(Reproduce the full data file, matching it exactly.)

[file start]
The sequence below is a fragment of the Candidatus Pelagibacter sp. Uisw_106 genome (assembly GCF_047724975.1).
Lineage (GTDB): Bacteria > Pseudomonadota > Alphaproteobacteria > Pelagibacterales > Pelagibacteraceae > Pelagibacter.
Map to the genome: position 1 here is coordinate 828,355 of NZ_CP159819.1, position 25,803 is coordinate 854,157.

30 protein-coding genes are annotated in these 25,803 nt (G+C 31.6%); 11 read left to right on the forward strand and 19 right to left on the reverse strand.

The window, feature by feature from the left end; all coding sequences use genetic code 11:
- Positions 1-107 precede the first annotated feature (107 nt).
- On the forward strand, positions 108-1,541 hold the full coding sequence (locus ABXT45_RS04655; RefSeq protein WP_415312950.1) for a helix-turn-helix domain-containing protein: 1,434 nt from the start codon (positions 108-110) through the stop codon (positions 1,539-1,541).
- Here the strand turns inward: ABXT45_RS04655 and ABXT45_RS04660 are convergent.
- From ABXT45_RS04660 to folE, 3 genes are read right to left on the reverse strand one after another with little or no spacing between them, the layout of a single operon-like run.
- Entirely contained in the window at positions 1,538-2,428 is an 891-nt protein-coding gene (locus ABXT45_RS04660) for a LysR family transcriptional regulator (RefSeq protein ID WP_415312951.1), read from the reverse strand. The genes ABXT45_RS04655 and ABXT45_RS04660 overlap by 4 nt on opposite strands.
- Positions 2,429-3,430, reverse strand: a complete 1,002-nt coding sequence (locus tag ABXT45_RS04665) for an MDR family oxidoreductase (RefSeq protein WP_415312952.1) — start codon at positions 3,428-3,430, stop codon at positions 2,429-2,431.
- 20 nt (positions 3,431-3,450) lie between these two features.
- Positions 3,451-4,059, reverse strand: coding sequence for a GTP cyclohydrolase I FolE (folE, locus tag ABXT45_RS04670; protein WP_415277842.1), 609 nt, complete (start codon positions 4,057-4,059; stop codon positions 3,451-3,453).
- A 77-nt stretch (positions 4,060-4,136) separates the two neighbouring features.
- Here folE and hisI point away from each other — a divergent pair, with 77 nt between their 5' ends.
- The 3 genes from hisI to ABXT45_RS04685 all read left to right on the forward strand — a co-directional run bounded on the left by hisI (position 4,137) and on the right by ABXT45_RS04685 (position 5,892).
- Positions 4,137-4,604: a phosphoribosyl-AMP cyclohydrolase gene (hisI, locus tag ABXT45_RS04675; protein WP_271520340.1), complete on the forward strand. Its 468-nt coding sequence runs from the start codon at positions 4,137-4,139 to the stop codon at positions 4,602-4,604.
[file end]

The sequence below is a fragment of the Candidatus Pelagibacter sp. Uisw_106 genome (assembly GCF_047724975.1).
Lineage (GTDB): Bacteria > Pseudomonadota > Alphaproteobacteria > Pelagibacterales > Pelagibacteraceae > Pelagibacter.
Map to the genome: position 1 here is coordinate 828,355 of NZ_CP159819.1, position 25,803 is coordinate 854,157.

30 protein-coding genes are annotated in these 25,803 nt (G+C 31.6%); 11 read left to right on the forward strand and 19 right to left on the reverse strand.

The window, feature by feature from the left end; all coding sequences use genetic code 11:
- Positions 1-107 precede the first annotated feature (107 nt).
- On the forward strand, positions 108-1,541 hold the full coding sequence (locus ABXT45_RS04655; RefSeq protein WP_415312950.1) for a helix-turn-helix domain-containing protein: 1,434 nt from the start codon (positions 108-110) through the stop codon (positions 1,539-1,541).
- Here the strand turns inward: ABXT45_RS04655 and ABXT45_RS04660 are convergent.
- From ABXT45_RS04660 to folE, 3 genes are read right to left on the reverse strand one after another with little or no spacing between them, the layout of a single operon-like run.
- Entirely contained in the window at positions 1,538-2,428 is an 891-nt protein-coding gene (locus ABXT45_RS04660) for a LysR family transcriptional regulator (RefSeq protein ID WP_415312951.1), read from the reverse strand. The genes ABXT45_RS04655 and ABXT45_RS04660 overlap by 4 nt on opposite strands.
- Positions 2,429-3,430, reverse strand: a complete 1,002-nt coding sequence (locus tag ABXT45_RS04665) for an MDR family oxidoreductase (RefSeq protein WP_415312952.1) — start codon at positions 3,428-3,430, stop codon at positions 2,429-2,431.
- 20 nt (positions 3,431-3,450) lie between these two features.
- Positions 3,451-4,059, reverse strand: coding sequence for a GTP cyclohydrolase I FolE (folE, locus tag ABXT45_RS04670; protein WP_415277842.1), 609 nt, complete (start codon positions 4,057-4,059; stop codon positions 3,451-3,453).
- A 77-nt stretch (positions 4,060-4,136) separates the two neighbouring features.
- Here folE and hisI point away from each other — a divergent pair, with 77 nt between their 5' ends.
- The 3 genes from hisI to ABXT45_RS04685 all read left to right on the forward strand — a co-directional run bounded on the left by hisI (position 4,137) and on the right by ABXT45_RS04685 (position 5,892).
- Positions 4,137-4,604: a phosphoribosyl-AMP cyclohydrolase gene (hisI, locus tag ABXT45_RS04675; protein WP_271520340.1), complete on the forward strand. Its 468-nt coding sequence runs from the start codon at positions 4,137-4,139 to the stop codon at positions 4,602-4,604.